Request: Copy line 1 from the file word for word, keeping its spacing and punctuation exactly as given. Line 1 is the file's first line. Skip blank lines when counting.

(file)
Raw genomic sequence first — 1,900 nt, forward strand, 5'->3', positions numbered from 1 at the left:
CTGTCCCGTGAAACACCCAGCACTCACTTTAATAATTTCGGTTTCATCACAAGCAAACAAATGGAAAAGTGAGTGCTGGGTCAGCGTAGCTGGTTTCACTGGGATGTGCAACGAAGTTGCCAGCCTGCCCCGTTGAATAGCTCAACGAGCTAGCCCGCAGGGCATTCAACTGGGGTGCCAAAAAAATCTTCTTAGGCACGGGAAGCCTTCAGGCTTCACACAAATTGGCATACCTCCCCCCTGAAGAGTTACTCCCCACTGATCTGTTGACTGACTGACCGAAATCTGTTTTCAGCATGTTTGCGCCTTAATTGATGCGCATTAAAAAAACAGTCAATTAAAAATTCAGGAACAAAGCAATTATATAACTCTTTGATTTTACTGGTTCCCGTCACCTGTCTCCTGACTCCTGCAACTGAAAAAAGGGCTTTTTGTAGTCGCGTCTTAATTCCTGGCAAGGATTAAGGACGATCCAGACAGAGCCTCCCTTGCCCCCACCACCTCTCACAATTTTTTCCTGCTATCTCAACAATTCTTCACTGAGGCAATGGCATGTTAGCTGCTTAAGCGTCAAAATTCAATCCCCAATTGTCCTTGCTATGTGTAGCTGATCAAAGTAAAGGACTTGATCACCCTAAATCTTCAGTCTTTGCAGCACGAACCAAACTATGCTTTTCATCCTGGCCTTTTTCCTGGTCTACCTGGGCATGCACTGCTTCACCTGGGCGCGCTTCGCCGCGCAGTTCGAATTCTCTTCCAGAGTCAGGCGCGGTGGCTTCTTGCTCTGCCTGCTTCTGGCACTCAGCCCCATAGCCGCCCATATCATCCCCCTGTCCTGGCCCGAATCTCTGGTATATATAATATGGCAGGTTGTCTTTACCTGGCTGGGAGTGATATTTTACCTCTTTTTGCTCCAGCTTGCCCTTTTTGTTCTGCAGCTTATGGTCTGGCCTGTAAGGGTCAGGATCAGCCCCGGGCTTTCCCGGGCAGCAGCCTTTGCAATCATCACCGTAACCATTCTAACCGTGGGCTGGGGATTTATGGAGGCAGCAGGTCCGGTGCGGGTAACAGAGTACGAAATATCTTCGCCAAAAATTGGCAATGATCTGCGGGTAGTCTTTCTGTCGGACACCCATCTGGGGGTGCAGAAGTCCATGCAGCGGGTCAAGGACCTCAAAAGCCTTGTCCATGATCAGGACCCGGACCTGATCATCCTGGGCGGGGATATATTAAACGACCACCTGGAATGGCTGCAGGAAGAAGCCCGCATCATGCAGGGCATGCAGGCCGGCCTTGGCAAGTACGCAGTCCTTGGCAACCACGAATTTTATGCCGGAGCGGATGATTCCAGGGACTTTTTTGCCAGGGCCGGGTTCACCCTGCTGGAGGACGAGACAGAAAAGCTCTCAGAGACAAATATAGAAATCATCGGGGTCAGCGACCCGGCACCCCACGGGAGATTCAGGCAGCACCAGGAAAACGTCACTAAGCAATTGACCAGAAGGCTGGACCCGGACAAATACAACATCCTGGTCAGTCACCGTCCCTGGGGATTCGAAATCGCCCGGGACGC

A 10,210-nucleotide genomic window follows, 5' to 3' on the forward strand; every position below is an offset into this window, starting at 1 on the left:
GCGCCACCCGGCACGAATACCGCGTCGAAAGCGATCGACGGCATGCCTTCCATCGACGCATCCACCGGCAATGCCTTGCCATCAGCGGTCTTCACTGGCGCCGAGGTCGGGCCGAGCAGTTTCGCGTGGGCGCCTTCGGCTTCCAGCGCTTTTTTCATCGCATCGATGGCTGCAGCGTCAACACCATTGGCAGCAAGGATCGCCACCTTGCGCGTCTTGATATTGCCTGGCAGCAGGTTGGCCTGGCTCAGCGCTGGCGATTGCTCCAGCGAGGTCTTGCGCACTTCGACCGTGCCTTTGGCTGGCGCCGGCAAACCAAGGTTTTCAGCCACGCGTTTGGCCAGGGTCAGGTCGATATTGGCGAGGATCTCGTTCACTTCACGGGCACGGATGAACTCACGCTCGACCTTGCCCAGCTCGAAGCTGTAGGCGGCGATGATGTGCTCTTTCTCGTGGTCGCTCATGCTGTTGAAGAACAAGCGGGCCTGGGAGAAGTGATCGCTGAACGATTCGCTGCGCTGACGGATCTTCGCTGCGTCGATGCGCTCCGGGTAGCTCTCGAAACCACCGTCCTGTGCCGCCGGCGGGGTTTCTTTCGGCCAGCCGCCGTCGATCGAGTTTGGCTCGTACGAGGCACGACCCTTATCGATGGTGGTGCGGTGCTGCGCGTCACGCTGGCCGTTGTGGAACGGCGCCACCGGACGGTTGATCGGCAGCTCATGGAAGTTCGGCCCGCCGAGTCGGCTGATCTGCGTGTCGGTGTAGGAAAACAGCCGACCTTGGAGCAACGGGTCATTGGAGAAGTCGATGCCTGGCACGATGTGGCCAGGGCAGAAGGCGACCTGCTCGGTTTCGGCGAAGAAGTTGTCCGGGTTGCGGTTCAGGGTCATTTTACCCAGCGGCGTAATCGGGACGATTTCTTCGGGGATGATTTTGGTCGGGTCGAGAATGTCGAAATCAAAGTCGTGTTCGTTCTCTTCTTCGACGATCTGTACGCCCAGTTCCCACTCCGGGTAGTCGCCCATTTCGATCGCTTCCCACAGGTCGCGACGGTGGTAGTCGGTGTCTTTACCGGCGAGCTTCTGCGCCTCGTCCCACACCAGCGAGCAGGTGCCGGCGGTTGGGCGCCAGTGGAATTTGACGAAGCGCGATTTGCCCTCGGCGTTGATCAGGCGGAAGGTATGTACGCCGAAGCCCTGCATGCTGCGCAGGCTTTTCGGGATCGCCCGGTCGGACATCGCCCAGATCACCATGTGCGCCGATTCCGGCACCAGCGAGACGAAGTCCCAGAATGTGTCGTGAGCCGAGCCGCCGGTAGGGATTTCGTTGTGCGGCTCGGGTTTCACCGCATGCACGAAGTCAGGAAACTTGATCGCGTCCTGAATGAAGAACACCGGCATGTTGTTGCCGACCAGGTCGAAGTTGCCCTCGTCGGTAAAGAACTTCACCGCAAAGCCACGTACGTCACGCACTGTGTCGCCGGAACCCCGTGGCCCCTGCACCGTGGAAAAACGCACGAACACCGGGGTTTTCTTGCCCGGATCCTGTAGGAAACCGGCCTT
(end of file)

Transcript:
Raw genomic sequence first — 1,900 nt, forward strand, 5'->3', positions numbered from 1 at the left: